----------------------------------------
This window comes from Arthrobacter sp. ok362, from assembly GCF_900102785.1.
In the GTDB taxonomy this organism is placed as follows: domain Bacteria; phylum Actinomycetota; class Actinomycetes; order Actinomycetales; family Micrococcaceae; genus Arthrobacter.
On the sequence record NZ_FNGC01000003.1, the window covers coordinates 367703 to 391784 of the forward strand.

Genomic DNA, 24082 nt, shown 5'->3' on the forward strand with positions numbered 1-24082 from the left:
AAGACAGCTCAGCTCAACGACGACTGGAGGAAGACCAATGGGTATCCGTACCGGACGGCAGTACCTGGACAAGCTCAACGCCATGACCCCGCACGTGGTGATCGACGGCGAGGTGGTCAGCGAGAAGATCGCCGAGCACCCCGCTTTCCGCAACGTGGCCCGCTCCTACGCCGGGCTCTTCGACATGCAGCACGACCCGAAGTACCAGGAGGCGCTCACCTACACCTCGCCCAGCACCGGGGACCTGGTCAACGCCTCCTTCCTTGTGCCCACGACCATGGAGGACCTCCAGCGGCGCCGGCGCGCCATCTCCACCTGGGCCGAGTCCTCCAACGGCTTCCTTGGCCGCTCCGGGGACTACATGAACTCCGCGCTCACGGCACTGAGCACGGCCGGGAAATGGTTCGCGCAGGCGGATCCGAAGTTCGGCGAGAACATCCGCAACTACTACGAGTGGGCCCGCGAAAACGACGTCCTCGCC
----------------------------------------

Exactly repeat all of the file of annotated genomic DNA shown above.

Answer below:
This window comes from Arthrobacter sp. ok362, from assembly GCF_900102785.1.
In the GTDB taxonomy this organism is placed as follows: domain Bacteria; phylum Actinomycetota; class Actinomycetes; order Actinomycetales; family Micrococcaceae; genus Arthrobacter.
On the sequence record NZ_FNGC01000003.1, the window covers coordinates 367703 to 391784 of the forward strand.

Genomic DNA, 24082 nt, shown 5'->3' on the forward strand with positions numbered 1-24082 from the left:
AAGACAGCTCAGCTCAACGACGACTGGAGGAAGACCAATGGGTATCCGTACCGGACGGCAGTACCTGGACAAGCTCAACGCCATGACCCCGCACGTGGTGATCGACGGCGAGGTGGTCAGCGAGAAGATCGCCGAGCACCCCGCTTTCCGCAACGTGGCCCGCTCCTACGCCGGGCTCTTCGACATGCAGCACGACCCGAAGTACCAGGAGGCGCTCACCTACACCTCGCCCAGCACCGGGGACCTGGTCAACGCCTCCTTCCTTGTGCCCACGACCATGGAGGACCTCCAGCGGCGCCGGCGCGCCATCTCCACCTGGGCCGAGTCCTCCAACGGCTTCCTTGGCCGCTCCGGGGACTACATGAACTCCGCGCTCACGGCACTGAGCACGGCCGGGAAATGGTTCGCGCAGGCGGATCCGAAGTTCGGCGAGAACATCCGCAACTACTACGAGTGGGCCCGCGAAAACGACGTCCTCGCC